Do anyone know tutorials about partially parameterized function

implementation? Currently I evaluate curry function and get an

expression as result(contains variables) then the function apply to

parameters, evaluated the the expression by replacing variable with

actual parameters.

Robert> experts, I think it is good virtue to help a beginner!

Google for "Xavier Leroy" "ZINC"

--

A true pessimist won't be discouraged by a little success.

If I am understanding you right, I think a few examples might help in

providing motivation for using partially parameterized functions at

least, and really show that there is not much mystery... I mean after

all you are just NOT supplying a parameter or maybe two..

Anyway here is a function f that is then encapsulated in the function

g with one parameter missing... then g is mapped over a list providing

the missing parameter from the elements of the list and building and

producing the list of the results of the function application as the

result.

Prelude> let f a b = a^b

Prelude> let g = f 2

Prelude> map g [2..7]

[4,8,16,32,64,128]

if you wanted to get the results instead of 2 raised to the incremental

powers from 2 to 7 then ... you could change the definition of function

g to be :

Prelude> let g = (flip f) 2

Prelude> map g [2..7]

[4,9,16,25,36,49]

These is an overly simple example but it might help ... I hope.

gene

providing motivation for using partially parameterized functions at

least, and really show that there is not much mystery... I mean after

all you are just NOT supplying a parameter or maybe two..

Anyway here is a function f that is then encapsulated in the function

g with one parameter missing... then g is mapped over a list providing

the missing parameter from the elements of the list and building and

producing the list of the results of the function application as the

result.

Prelude> let f a b = a^b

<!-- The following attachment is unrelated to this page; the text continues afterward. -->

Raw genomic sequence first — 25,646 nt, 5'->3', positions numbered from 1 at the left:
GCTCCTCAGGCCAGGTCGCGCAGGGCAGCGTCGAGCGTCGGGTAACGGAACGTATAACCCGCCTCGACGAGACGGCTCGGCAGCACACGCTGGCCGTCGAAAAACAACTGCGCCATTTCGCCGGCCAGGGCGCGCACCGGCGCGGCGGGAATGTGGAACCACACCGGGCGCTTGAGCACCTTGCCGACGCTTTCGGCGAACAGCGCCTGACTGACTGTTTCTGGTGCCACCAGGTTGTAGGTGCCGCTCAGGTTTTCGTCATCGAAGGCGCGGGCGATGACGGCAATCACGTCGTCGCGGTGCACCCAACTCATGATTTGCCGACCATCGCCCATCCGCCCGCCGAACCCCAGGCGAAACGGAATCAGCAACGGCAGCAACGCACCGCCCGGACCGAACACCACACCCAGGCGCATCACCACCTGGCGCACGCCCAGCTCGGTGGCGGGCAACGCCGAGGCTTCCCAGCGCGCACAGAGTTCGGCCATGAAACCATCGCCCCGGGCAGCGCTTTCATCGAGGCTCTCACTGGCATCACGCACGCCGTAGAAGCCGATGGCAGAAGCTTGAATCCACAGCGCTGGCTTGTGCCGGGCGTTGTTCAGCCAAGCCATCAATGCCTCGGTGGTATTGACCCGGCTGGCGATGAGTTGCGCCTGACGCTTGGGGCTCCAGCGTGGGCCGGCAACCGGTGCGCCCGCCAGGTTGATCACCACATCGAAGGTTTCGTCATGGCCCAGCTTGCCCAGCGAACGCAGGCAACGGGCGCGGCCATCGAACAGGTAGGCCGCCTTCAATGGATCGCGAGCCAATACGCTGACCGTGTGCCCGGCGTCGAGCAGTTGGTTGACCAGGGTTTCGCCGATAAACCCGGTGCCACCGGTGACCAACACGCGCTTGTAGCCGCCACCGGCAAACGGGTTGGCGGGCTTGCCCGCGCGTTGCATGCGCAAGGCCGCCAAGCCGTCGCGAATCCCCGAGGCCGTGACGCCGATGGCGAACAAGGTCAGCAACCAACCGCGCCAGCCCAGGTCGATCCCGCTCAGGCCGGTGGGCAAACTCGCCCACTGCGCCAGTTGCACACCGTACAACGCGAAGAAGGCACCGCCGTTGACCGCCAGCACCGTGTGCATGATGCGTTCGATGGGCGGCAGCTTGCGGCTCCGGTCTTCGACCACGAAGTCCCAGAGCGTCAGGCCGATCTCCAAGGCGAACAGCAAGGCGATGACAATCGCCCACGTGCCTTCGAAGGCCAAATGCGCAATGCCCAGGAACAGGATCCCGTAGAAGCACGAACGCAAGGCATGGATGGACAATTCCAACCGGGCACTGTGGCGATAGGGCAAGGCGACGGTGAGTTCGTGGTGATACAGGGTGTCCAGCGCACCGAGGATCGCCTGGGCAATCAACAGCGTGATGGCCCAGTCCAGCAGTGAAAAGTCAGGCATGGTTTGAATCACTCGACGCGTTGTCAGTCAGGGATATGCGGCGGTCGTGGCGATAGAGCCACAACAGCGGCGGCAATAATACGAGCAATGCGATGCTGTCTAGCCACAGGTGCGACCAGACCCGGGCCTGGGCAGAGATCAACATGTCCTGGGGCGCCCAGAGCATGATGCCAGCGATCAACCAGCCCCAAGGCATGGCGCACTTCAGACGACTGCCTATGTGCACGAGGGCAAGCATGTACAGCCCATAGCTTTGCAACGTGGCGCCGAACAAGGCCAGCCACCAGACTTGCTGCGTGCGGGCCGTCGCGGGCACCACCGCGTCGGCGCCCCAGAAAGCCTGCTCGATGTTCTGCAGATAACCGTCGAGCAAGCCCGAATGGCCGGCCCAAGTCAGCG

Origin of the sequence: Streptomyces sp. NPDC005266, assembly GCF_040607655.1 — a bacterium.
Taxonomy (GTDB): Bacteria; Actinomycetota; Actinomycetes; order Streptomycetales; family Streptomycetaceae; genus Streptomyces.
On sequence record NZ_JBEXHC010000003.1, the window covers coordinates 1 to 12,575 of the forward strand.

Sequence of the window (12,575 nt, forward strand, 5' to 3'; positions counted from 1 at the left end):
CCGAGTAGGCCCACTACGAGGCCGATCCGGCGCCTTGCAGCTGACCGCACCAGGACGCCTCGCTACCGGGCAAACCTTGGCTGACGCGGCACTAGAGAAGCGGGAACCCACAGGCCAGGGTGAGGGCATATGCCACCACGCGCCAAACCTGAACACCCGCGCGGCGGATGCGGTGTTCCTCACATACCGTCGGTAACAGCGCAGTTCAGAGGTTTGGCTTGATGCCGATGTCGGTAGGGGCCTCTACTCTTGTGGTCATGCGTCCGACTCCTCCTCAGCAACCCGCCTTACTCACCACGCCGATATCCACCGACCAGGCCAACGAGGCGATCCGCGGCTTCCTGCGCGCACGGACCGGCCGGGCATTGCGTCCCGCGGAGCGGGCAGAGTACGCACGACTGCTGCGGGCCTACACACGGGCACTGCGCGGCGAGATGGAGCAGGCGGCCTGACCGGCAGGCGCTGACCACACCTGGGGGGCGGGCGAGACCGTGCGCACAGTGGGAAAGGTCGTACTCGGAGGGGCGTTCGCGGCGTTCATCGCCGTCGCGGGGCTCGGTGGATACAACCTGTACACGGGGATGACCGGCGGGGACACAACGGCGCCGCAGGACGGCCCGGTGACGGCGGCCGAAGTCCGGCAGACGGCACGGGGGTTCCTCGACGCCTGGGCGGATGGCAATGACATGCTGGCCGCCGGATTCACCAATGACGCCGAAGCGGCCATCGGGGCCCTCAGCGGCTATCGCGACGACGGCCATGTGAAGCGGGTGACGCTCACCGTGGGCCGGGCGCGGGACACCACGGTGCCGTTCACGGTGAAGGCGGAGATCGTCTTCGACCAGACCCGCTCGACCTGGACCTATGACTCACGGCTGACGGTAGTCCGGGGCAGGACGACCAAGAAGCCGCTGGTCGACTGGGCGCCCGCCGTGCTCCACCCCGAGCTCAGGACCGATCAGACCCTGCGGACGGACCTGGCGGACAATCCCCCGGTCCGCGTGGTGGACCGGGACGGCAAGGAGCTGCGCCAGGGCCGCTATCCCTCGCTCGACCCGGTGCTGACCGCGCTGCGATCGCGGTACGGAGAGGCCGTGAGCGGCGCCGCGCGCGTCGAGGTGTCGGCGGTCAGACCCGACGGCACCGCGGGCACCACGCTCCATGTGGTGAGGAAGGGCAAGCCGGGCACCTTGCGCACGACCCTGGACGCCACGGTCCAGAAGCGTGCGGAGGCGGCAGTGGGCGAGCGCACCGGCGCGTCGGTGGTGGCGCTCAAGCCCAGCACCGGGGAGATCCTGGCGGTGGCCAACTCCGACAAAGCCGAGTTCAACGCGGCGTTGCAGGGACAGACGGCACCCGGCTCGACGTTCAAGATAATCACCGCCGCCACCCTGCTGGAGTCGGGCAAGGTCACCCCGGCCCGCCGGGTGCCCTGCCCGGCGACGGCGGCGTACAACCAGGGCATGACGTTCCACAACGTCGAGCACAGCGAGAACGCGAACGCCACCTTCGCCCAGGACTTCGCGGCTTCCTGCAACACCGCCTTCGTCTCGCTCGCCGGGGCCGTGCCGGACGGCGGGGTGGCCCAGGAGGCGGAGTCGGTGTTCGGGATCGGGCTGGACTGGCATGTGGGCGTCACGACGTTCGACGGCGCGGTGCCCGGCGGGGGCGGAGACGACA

Prelude> let g = f 2

Prelude> map g [2..7]

[4,8,16,32,64,128]

if you wanted to get the results instead of 2 raised to the incremental

powers from 2 to 7 then ... you could change the definition of function

g to be :

Prelude> let g = (flip f) 2

Prelude> map g [2..7]

[4,9,16,25,36,49]

These is an overly simple example but it might help ... I hope.

gene

Just as a follow up although this is bearing on another topic, that of

use of anonymous lambda functions.. it almost always makes more sense

not to muck up things like I did in the example above..

and given the function:

f a b = a^b

to apply (f a) or (flip f a) directly rather than naming another

function.. for use in one spot such as the mapping in the example. So:

Prelude> map ((flip f) 2) [1..12]

[1,4,9,16,25,36,49,64,81,100,121,144]

gene

use of anonymous lambda functions.. it almost always makes more sense

not to muck up things like I did in the example above..

and given the function:

f a b = a^b

to apply (f a) or (flip f a) directly rather than naming another

function.. for use in one spot such as the mapping in the example. So:

Prelude> map ((flip f) 2) [1..12]

[1,4,9,16,25,36,49,64,81,100,121,144]

gene

1. curried and uncurried functions

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6. Curried functions in JavaScript (how to employ genericly, and invisibly)?

8. Function Application is not Currying

9. A simple question about the dotted pair as an argument in a curry function

10. Bind function parameters with create_function ('currying')

11. Function Application is not Currying

12. Function adapters, currying: how to build a generalized binder?

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